OLED-info.com quotes unconfirmed news out of China’s manufacturing sector, saying that LG is ready to start manufacturing smaller OLED panels for smaller TVs and computer monitors. Specifically, it’s preparing to ramp up smaller displays using the cheaper WOLED panel technology, which can be produced much more economically than the older types of OLED panels seen in high-end televisions.
Despite being ubiquitous on smaller gadgets like phones and smartwatches, and extremely popular in high-end televisions, OLEDs have been slow to come to the PC market. We’re just starting to see them become a popular option on more and more laptops, but you can count the number of commercially available desktop OLED monitors on one hand. And, of those, LG’s own offerings have been focused on the ultra-high-end professional media market — it’s only this year that the company has begun supplying panels for gaming monitors to companies like Alienware and Corsair.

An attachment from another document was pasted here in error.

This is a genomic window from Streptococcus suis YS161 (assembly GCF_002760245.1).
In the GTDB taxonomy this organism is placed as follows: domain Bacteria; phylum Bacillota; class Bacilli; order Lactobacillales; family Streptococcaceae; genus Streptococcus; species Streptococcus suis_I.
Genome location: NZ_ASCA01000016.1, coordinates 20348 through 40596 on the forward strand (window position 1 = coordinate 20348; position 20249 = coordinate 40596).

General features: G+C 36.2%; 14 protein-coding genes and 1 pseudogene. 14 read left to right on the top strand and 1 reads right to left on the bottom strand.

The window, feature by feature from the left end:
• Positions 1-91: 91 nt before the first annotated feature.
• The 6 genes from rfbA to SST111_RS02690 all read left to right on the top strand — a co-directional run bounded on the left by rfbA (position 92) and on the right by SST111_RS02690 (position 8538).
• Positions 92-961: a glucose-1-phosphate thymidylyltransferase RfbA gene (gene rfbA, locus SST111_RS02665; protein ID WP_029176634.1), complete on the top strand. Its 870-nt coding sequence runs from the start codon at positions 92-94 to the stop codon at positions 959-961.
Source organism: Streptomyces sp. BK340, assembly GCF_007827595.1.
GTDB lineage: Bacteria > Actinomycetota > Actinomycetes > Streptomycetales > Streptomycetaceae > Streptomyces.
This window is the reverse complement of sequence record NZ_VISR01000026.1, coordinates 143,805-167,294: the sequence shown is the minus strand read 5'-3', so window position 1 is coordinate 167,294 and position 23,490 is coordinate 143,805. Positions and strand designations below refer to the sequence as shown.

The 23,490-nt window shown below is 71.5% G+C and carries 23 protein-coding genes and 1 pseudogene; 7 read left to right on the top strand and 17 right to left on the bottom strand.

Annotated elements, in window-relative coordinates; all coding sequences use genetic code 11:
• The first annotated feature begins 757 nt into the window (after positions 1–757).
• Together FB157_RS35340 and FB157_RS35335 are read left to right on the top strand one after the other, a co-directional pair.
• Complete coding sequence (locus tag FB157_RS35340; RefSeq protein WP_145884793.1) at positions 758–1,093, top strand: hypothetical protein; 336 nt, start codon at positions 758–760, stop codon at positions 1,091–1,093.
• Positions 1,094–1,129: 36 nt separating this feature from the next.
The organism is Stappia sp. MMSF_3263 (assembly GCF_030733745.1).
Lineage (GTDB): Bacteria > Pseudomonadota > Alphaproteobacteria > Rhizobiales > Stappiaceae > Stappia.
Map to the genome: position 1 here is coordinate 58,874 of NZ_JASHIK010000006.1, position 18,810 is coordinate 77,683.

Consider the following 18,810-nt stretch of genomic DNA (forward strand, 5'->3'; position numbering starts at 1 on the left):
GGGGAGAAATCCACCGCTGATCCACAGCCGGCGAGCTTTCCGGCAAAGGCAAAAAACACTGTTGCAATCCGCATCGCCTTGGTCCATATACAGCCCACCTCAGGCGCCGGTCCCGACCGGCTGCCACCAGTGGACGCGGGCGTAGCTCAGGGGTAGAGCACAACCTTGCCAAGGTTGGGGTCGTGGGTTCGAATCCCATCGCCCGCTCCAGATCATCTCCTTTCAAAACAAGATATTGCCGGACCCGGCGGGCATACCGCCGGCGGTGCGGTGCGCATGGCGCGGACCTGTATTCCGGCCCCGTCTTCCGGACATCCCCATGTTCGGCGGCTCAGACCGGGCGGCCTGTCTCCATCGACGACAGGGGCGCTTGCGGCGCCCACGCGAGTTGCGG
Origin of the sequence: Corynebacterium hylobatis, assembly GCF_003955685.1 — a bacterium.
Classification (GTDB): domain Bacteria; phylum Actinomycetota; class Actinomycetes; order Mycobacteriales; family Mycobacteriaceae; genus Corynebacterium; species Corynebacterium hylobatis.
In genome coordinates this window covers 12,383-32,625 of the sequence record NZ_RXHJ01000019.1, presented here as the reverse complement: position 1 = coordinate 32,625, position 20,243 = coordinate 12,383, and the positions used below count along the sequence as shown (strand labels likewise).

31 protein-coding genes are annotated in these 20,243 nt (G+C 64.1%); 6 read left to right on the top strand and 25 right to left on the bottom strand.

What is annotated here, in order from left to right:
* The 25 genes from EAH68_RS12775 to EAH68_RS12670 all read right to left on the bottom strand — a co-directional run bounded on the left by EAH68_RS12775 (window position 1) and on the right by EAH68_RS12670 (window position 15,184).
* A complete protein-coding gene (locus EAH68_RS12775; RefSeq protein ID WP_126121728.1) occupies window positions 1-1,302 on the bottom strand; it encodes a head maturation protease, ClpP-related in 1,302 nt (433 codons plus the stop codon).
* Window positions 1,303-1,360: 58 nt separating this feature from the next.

While we can’t verify the news without a more conventional source, it makes sense. The high-end television market is currently saturated (no pun intended) with OLED screens since there’s been relatively little innovation in the last few years and huge numbers of consumers upgraded their home theaters during the pandemic. OLED manufacturing technology is poised to go bigger (or rather, poised to hit the midrange between small and big) after spending a decade maturing in the mobile electronics market.
If all goes well, we might begin to see more affordable OLED monitors announced at trade shows like CES, E3, and Computex in 2023, with models hitting the market in the summer or fall. Keep your fingers crossed for some display bargains.